France Press agency , Posted on Monday, August 30, 2021 at 10:39 PM
Collapsing ceiling, smashed garage door, inverted basketball hoop: Lxchelle Arceneaux desperately watches Monday the chaos that Hurricane Ida wreaked overnight at his home in Laplace Township, western New Orleans.
“My children were terrified,” said the 46-year-old, dressed in blue on her doorstep. “I’ve never heard a wind blow like this before.”
Mrs. Arsinoe had taken refuge with her husband and children in her bedroom when the force of the wind smashed a window that had been fortified as possible with a plank of wood and duct tape.
“Water started leaking from the roof. The sirens started roaring,” she continued, explaining that she tried to clear the rain with buckets. “We didn’t have enough containers,” she adds, her voice drowning out the noise of generators, and power outages for the entire city.
At about 7:30 p.m. on Sunday, part of his roof receded, torrential rain fell on his living room, and moisture bubbles were still visible on Monday on his white wallpaper.
– indignation –
Lxchelle Arceneaux is outraged by the authorities who, according to them, did not provide enough information on the path of the hurricane and the danger facing this city of 30,000, located on the east bank of the Mississippi River between New-Orléans and the. The capital of Louisiana is Baton Rouge.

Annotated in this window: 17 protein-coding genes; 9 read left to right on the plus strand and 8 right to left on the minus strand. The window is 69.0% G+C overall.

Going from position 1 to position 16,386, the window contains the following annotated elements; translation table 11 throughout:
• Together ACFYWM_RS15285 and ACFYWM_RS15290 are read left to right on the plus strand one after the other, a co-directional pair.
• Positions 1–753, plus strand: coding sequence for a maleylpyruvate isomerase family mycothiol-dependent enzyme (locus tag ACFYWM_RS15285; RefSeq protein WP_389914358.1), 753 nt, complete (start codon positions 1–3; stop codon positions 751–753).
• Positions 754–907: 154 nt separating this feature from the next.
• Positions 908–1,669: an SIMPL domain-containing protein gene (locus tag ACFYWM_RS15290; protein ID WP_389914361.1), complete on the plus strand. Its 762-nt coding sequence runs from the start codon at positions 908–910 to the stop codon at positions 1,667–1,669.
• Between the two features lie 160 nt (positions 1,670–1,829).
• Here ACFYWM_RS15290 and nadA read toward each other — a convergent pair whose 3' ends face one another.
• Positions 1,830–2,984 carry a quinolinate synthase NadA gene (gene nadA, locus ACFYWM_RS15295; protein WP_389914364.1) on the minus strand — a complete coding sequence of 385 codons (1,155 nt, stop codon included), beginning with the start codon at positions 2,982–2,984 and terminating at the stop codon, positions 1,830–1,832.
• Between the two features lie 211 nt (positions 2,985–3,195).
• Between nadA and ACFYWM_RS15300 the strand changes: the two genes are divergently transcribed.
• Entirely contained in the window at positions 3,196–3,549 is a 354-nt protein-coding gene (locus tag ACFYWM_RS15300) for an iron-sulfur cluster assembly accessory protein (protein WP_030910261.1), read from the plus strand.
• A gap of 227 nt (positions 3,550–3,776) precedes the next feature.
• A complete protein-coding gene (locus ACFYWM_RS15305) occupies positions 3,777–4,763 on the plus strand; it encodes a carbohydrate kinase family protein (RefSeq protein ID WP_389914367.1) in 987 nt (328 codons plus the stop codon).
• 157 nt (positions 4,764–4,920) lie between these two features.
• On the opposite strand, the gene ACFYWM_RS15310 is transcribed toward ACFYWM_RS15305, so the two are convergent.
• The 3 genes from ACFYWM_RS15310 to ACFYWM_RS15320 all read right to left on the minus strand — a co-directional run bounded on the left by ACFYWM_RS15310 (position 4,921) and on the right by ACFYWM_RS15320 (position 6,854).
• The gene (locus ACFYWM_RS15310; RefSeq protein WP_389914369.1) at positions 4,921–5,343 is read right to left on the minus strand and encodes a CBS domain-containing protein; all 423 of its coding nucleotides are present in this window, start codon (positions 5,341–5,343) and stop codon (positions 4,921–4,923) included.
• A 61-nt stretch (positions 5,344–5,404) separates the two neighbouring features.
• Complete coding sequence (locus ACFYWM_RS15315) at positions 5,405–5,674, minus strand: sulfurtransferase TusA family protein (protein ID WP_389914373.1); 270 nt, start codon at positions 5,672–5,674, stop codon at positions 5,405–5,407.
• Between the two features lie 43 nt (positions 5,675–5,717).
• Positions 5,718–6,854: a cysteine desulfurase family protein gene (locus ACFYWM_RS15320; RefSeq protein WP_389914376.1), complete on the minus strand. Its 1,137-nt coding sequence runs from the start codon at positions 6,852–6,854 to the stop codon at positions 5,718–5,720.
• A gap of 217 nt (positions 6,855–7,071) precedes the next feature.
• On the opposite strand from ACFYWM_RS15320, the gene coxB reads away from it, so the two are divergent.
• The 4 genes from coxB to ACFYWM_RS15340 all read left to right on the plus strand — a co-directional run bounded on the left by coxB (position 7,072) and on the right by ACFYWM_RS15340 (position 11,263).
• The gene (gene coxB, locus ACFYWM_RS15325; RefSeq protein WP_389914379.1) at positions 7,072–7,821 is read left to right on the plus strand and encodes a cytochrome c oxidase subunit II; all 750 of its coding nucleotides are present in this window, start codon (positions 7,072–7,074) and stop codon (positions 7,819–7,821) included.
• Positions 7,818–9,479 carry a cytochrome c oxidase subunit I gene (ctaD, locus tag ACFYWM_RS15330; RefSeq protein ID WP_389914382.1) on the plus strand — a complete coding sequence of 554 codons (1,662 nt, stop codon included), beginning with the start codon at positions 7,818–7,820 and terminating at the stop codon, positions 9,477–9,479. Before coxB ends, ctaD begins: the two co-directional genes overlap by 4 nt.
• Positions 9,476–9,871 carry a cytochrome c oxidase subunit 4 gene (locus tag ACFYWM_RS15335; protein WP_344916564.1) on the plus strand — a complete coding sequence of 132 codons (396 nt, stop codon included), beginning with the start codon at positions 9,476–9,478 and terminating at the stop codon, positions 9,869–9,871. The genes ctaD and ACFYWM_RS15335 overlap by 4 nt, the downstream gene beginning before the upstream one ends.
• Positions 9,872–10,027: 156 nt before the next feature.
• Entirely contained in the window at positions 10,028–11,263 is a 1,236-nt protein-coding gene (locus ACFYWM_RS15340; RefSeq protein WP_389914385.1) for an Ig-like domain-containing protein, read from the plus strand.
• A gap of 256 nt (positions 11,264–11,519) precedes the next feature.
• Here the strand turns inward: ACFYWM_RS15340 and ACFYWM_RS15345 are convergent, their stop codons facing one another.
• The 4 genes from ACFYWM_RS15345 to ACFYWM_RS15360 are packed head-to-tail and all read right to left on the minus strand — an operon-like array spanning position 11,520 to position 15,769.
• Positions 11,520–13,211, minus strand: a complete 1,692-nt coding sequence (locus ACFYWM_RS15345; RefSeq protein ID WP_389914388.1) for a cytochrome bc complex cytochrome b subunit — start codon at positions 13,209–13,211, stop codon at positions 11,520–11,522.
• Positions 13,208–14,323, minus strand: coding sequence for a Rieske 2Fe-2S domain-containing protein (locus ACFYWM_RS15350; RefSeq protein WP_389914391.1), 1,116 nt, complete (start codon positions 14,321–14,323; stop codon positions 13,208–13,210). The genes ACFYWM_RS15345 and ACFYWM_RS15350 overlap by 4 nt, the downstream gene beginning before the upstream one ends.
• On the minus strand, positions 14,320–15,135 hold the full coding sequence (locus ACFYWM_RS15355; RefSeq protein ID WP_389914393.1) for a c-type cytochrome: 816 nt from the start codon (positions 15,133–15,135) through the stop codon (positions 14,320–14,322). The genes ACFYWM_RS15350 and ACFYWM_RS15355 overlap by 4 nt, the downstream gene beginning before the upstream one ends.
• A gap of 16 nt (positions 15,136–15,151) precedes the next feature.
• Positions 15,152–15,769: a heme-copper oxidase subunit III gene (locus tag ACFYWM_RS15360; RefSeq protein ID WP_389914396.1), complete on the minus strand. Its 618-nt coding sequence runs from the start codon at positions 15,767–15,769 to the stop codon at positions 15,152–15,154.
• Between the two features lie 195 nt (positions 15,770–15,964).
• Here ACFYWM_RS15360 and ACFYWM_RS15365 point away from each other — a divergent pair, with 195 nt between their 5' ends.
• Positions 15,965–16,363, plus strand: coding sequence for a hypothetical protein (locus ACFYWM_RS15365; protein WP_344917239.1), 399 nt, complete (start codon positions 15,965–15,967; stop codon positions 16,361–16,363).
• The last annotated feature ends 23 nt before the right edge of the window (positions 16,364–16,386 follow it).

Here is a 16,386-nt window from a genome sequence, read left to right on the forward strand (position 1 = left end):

“We knew there was a hurricane but the eye of the storm hadn’t moved towards us,” she explains indignantly. “We only received the flood warning when the cyclone was already there,” she accuses.
The parish of St. John the Baptist (the county equivalent of Louisiana) issued voluntary and non-mandatory evacuation orders before the arrival of Hurricane Ida, which hit the area with gusts of more than 240 km/h.
“I would have really preferred to evacuate and not live this experience,” says Ms. Arceneaux, who wears rainbow sandals on her feet.
Surprised by her neighbor Carlo Barber, 22, Ida flooded her house with 12 cm of water, threw tiles all over her garden and destroyed her fence.
“When the house got wet, I got in my car and spent the night in the parking lot at Home Depot,” the popular American DIY store, details the young-faced blond student.
“It was worse than I could have imagined,” he recalls. “When Hurricane Isaac passed last year, we had no water in the house.” “We weren’t ready for Ida but next time we will be.”
– submerged city –
Many of Laplace’s roads were still under water on Monday, or were blocked by high-voltage lines, trees and smashed power poles.
“We’ve saved more than a hundred lives,” said Jonathan Walker of the St. John Sheriff’s Department, who is riding around town in the back of an army truck.
Among the survivors is Anderson Martinez, 17, who escaped from a US National Guard helicopter that had just landed in the parking lot of a shopping district with about a dozen people on board, including three young children.
Her 14-year-old brother Anderson and their mother took refuge in a city hotel while Ida was passing by. But when they wanted to leave their temporary accommodation, the waters around them were surrounded by water, which made crossing impossible.
“The water has reached at least two metres,” he says as he pushes a cart where all his things are stored in plastic bags.
The teen is now trying to get home at all costs, a 10-minute drive away, to see if she’s still awake.
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